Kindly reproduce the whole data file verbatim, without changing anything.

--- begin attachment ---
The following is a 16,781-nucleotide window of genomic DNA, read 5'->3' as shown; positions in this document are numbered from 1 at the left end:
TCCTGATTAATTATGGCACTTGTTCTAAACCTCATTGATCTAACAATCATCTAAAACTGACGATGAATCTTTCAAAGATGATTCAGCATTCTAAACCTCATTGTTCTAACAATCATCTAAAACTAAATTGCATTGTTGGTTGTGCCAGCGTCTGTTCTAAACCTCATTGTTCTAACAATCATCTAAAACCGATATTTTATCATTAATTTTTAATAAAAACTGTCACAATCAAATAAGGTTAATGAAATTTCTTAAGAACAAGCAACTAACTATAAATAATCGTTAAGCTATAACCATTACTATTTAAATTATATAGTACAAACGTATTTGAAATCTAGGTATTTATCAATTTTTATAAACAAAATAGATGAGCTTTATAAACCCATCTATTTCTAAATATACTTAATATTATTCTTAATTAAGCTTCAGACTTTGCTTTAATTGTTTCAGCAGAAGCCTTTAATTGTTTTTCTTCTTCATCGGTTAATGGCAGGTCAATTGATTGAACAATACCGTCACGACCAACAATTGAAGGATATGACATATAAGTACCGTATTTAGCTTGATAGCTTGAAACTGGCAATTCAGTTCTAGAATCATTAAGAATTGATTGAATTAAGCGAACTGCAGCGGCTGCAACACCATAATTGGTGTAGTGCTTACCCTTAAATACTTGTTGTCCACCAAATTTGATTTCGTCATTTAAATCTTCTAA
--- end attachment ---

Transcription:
The following is a 16,781-nucleotide window of genomic DNA, read 5'->3' as shown; positions in this document are numbered from 1 at the left end:
TCCTGATTAATTATGGCACTTGTTCTAAACCTCATTGATCTAACAATCATCTAAAACTGACGATGAATCTTTCAAAGATGATTCAGCATTCTAAACCTCATTGTTCTAACAATCATCTAAAACTAAATTGCATTGTTGGTTGTGCCAGCGTCTGTTCTAAACCTCATTGTTCTAACAATCATCTAAAACCGATATTTTATCATTAATTTTTAATAAAAACTGTCACAATCAAATAAGGTTAATGAAATTTCTTAAGAACAAGCAACTAACTATAAATAATCGTTAAGCTATAACCATTACTATTTAAATTATATAGTACAAACGTATTTGAAATCTAGGTATTTATCAATTTTTATAAACAAAATAGATGAGCTTTATAAACCCATCTATTTCTAAATATACTTAATATTATTCTTAATTAAGCTTCAGACTTTGCTTTAATTGTTTCAGCAGAAGCCTTTAATTGTTTTTCTTCTTCATCGGTTAATGGCAGGTCAATTGATTGAACAATACCGTCACGACCAACAATTGAAGGATATGACATATAAGTACCGTATTTAGCTTGATAGCTTGAAACTGGCAATTCAGTTCTAGAATCATTAAGAATTGATTGAATTAAGCGAACTGCAGCGGCTGCAACACCATAATTGGTGTAGTGCTTACCCTTAAATACTTGTTGTCCACCAAATTTGATTTCGTCATTTAAATCTTCTAA